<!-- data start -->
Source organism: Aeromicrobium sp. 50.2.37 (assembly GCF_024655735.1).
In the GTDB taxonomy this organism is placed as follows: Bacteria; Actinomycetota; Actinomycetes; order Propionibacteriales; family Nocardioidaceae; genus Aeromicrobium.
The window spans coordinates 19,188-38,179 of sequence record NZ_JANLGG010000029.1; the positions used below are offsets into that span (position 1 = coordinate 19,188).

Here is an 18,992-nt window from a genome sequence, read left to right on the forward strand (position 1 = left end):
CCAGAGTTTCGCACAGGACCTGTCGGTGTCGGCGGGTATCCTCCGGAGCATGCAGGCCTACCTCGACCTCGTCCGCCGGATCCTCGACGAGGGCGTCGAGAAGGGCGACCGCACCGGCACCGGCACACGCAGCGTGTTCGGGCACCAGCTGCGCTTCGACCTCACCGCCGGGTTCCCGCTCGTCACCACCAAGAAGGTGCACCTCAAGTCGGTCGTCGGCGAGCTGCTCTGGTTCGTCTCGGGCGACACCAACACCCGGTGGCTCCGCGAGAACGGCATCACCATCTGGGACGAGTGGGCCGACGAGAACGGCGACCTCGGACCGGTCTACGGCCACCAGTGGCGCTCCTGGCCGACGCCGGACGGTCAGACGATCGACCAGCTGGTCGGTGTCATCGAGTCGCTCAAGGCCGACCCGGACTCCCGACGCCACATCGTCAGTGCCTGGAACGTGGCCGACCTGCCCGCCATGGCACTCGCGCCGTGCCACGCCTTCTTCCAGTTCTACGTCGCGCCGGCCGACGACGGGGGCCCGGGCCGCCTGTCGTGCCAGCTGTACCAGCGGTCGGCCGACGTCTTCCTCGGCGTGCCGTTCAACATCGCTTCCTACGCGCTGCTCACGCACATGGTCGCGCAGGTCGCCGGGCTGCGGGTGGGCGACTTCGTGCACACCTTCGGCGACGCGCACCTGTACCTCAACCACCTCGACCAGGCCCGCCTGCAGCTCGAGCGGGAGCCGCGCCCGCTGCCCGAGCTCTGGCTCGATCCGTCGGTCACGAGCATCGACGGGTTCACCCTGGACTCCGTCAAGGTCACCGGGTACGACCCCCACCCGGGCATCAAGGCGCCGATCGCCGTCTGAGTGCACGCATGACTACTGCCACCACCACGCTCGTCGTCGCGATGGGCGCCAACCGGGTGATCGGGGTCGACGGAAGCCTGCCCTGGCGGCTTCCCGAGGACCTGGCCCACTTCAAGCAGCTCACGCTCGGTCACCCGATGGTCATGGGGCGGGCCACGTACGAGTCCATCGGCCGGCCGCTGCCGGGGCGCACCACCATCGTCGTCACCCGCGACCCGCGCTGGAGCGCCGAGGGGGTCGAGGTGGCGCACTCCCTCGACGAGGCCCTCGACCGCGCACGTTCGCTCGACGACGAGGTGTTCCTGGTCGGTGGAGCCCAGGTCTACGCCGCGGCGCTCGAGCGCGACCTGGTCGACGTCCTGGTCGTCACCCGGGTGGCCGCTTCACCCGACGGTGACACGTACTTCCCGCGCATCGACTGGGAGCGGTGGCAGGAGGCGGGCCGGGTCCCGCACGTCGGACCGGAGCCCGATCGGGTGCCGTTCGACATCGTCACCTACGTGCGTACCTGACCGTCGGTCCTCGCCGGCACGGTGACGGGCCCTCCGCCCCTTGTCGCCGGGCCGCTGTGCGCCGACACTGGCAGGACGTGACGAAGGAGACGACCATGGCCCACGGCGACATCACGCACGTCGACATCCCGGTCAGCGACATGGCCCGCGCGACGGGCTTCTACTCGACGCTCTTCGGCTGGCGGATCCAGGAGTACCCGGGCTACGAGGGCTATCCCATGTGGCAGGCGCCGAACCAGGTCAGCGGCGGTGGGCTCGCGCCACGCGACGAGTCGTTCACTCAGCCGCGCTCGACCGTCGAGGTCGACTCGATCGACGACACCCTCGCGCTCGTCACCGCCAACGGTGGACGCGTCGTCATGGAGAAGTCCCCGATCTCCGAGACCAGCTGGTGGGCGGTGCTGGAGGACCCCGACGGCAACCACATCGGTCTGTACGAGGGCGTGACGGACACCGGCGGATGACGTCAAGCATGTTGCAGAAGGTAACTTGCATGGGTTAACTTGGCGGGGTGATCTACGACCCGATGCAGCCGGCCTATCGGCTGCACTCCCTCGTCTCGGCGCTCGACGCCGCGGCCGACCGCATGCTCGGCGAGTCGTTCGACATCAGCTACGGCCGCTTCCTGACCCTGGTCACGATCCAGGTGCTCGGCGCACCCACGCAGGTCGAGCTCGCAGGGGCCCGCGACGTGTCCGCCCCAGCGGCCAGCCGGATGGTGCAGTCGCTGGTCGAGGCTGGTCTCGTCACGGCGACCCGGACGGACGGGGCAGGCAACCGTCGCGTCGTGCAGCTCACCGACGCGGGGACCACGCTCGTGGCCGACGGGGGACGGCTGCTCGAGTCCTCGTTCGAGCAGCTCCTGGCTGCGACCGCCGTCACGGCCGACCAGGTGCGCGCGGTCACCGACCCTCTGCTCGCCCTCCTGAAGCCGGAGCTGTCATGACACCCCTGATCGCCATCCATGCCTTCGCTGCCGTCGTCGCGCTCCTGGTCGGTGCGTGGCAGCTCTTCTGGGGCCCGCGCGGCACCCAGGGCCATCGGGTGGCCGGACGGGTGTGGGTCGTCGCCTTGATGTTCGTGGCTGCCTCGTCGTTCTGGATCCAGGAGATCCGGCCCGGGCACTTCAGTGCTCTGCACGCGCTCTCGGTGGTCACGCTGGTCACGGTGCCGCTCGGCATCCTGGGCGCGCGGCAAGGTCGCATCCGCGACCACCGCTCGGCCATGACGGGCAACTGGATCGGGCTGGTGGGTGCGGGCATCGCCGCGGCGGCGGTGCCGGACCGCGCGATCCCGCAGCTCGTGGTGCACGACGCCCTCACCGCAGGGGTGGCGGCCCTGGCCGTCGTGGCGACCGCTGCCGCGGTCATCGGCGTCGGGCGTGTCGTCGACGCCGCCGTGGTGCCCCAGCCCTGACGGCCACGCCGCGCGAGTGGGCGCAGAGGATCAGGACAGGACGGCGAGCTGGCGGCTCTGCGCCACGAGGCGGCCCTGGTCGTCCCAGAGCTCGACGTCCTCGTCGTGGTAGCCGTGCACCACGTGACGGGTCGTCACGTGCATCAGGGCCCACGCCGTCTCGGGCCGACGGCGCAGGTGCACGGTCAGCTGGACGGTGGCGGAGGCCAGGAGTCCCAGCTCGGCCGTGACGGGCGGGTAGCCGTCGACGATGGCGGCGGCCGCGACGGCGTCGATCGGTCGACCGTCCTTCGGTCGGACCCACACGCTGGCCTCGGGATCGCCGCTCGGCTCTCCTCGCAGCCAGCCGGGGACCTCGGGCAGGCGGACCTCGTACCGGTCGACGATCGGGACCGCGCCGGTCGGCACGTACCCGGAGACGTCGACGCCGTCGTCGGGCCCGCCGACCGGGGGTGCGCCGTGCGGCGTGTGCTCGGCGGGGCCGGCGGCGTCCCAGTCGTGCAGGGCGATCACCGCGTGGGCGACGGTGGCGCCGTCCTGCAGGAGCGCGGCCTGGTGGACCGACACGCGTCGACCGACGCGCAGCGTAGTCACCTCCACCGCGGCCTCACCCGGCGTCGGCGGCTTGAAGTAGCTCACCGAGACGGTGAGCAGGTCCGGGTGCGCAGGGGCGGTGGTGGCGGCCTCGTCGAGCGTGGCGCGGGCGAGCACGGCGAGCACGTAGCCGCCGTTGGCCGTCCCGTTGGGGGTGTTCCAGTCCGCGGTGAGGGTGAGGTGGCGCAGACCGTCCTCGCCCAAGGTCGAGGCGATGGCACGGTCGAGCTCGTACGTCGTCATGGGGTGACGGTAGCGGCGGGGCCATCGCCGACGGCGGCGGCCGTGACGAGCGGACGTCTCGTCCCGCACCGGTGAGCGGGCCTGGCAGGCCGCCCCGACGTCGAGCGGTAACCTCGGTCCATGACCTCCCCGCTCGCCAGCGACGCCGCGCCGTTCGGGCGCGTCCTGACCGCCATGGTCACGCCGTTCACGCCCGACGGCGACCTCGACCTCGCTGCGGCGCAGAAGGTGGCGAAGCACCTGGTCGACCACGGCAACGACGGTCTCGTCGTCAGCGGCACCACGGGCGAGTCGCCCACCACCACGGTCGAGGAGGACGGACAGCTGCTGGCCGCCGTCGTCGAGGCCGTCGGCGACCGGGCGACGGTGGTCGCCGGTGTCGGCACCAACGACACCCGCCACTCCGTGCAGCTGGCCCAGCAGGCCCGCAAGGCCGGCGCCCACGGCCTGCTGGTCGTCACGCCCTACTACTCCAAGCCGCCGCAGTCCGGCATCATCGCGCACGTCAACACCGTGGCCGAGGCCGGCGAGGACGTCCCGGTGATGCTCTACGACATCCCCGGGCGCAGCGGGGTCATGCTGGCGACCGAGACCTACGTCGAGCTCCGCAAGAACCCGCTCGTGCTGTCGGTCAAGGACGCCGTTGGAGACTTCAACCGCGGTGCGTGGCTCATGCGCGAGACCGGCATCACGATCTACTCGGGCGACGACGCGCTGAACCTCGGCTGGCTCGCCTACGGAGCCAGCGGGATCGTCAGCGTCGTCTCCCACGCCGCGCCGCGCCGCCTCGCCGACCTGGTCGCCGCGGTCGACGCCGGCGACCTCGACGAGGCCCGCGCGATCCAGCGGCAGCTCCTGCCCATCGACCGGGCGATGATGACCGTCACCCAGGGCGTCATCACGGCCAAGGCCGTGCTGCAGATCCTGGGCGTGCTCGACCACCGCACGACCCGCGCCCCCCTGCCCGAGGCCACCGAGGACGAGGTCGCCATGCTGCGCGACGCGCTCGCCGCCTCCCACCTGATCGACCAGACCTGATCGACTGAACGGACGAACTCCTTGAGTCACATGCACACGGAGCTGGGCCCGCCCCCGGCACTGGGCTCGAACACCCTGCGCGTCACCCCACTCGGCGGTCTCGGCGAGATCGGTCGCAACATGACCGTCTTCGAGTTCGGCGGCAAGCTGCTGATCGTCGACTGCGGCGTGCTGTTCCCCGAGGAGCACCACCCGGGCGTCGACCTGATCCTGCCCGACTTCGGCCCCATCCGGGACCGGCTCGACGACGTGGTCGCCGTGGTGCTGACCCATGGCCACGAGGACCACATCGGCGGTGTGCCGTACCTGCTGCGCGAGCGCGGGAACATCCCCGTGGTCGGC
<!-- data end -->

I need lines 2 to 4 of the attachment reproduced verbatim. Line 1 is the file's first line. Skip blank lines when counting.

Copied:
In the GTDB taxonomy this organism is placed as follows: Bacteria; Actinomycetota; Actinomycetes; order Propionibacteriales; family Nocardioidaceae; genus Aeromicrobium.
The window spans coordinates 19,188-38,179 of sequence record NZ_JANLGG010000029.1; the positions used below are offsets into that span (position 1 = coordinate 19,188).

Here is an 18,992-nt window from a genome sequence, read left to right on the forward strand (position 1 = left end):